For the newly reopened National Portrait Gallery, we’re pleased to have commissioned Kaurna artist James Tylor to make a self-portrait daguerreotype. Used widely during the 1840s and 50s, daguerreotypes were the first commercially available portrait photographs.
James worked with Australian art historian Dr Elisa deCourcy on this daguerreotype and, in this blog, she shares more about the making process and the history of daguerreotypes.
A half-plate daguerreotype is about the size of a modern smartphone. And, like a smartphone, it was designed to be a personal experience of photography. This form of early photography was cased and exchanged hand-to-hand. Its small scale and mirrored surface meant that in the 19th century the recipient would adjust the tilt of the case in their palm to bring the photograph into view, according to the light and their own line of sight.
James Tylor’s self-portrait is personal in another dimension: it is an expression of his Kaurna heritage, interlaced with references to his own practice as a Kaurna artist. The Kaurna people are the traditional owners of the Adelaide region in South Australia.
We considered both these elements of historic colonial daguerreotype photography and James’ contemporary art practice when working on this portrait. There are very few surviving early photographs of Kaurna People in Australian museum and gallery collections, or with Community custodians. This is also true more broadly of the presence of Indigenous People in early photography collections around the country. The daguerreotype portraits of Kaurna people that do survive were made during a period when Indigenous People were forcibly and violently being removed from Country. Commissioned by Anglican missionaries and colonial families, these colonial portraits capture Kaurna men, women and children in European clothes and were considered expressions of the sitters’ Christianised ‘civility’, by European standards. Kaurna sitters were photographed in sparse studio portrait settings which worked to silence their own expressions of Culture, undermine Kin relationships and sever visual connections to Country.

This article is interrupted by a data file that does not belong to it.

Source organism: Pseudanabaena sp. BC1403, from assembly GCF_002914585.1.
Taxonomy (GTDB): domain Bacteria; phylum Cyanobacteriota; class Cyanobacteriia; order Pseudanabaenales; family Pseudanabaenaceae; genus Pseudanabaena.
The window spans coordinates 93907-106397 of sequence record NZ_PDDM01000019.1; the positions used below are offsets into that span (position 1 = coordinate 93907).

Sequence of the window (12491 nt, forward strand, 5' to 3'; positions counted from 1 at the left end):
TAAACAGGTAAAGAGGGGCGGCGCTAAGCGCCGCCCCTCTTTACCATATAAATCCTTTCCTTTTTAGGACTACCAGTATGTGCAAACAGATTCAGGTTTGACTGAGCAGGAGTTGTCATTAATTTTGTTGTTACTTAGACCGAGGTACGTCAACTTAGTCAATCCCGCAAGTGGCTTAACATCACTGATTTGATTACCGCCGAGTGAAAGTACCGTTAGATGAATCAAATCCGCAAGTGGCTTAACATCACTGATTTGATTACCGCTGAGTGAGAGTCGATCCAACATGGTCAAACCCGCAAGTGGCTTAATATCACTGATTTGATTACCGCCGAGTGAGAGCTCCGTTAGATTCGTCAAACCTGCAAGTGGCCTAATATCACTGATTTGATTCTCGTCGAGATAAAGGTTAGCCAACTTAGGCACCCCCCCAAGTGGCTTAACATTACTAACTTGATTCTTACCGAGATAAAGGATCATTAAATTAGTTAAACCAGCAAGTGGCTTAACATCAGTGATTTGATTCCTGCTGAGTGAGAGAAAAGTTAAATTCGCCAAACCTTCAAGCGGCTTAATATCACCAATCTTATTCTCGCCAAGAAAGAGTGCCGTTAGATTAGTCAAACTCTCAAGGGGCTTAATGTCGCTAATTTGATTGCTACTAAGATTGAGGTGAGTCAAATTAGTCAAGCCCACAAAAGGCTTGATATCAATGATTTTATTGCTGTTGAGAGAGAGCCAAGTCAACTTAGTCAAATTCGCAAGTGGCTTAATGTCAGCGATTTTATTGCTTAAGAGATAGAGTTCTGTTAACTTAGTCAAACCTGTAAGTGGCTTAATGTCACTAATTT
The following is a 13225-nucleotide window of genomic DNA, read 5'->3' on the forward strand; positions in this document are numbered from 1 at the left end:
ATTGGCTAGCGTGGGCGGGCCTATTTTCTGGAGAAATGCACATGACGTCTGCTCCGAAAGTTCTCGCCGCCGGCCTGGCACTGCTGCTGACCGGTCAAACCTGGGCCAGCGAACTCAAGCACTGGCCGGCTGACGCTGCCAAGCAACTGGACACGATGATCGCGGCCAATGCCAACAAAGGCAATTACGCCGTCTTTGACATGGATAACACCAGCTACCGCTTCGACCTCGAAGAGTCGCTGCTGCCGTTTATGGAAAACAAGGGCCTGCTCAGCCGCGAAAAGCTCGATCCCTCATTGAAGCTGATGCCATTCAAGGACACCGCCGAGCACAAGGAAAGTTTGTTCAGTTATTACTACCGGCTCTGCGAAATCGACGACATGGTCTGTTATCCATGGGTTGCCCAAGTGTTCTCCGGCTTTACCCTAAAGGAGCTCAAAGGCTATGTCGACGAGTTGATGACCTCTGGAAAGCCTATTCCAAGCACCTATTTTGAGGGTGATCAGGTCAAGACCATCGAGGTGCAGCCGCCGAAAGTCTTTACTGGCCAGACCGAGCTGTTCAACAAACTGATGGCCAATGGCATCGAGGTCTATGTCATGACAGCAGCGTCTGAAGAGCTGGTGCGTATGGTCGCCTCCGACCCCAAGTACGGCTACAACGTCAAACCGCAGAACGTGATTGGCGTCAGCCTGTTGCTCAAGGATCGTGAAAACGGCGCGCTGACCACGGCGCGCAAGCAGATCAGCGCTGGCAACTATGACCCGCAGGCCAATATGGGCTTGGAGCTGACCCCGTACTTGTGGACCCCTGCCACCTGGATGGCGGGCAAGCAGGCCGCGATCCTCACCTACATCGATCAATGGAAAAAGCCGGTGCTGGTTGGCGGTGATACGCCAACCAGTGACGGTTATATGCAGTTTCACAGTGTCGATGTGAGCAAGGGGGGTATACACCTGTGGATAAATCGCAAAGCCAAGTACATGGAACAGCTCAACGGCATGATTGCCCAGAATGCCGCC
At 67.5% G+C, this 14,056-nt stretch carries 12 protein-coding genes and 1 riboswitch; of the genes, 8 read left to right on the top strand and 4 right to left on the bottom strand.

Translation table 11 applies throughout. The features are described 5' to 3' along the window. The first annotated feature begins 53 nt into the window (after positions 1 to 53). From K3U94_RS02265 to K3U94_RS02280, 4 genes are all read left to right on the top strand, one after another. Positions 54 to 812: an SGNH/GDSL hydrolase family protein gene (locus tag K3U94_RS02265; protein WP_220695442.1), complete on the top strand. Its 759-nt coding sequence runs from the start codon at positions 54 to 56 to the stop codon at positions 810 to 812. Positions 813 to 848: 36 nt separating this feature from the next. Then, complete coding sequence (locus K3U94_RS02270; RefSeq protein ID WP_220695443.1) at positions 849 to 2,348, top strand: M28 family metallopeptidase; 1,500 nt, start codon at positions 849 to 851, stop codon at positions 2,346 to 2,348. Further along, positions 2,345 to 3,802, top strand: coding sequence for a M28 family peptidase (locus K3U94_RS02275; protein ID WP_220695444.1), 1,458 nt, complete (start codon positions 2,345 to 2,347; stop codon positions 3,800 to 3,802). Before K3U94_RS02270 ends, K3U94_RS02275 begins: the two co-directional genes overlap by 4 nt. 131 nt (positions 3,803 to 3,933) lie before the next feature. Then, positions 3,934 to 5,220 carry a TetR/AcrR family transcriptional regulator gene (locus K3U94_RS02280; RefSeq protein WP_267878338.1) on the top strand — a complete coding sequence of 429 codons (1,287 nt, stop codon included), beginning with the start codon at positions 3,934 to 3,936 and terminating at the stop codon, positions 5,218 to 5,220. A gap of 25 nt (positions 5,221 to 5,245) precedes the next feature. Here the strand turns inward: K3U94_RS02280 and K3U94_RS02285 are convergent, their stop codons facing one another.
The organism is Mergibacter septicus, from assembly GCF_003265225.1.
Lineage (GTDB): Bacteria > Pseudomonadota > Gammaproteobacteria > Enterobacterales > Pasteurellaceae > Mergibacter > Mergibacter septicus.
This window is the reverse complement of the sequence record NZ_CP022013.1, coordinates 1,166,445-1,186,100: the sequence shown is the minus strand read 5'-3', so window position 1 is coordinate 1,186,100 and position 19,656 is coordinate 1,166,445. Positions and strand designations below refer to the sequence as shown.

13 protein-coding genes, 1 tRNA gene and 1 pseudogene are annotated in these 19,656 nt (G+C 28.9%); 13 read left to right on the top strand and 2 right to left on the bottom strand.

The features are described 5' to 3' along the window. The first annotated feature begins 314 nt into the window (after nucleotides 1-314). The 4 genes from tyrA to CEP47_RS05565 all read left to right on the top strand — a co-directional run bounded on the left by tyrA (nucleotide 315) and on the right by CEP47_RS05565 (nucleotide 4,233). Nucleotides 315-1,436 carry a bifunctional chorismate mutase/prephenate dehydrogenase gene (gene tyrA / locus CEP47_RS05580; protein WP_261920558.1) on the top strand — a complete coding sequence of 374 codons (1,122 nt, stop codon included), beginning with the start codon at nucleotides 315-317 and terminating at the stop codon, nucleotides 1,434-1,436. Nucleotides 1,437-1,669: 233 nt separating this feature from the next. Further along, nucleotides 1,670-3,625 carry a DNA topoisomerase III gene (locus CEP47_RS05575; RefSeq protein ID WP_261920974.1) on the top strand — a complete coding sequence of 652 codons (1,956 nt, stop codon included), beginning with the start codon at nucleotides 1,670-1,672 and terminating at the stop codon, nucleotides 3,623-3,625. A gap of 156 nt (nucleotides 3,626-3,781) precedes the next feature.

This portrait of James does not evoke a past that was photographed. In drawing on the daguerreotype process, it meditates on expressions of Kaurna identity historically displaced both photographically and physically as frontier violence intensified in the mid-century.
Importantly, though, this is a daguerreotype that also resonates with the personal and the present. James’ practice as a contemporary artist is engaged with placing Indigenous technologies and knowledge back into the public spotlight. The murlapaka shield you see in the daguerreotype is a Kaurna technology made from the dried bark of a kurra red gum and painted with ngaru white clay and karrku red ochre according to Kaurna custom. This pairing, between daguerreotype and shield, brings the western technology of photography into conversation with much older Kaurna technologies and enduring visual expressions of Culture.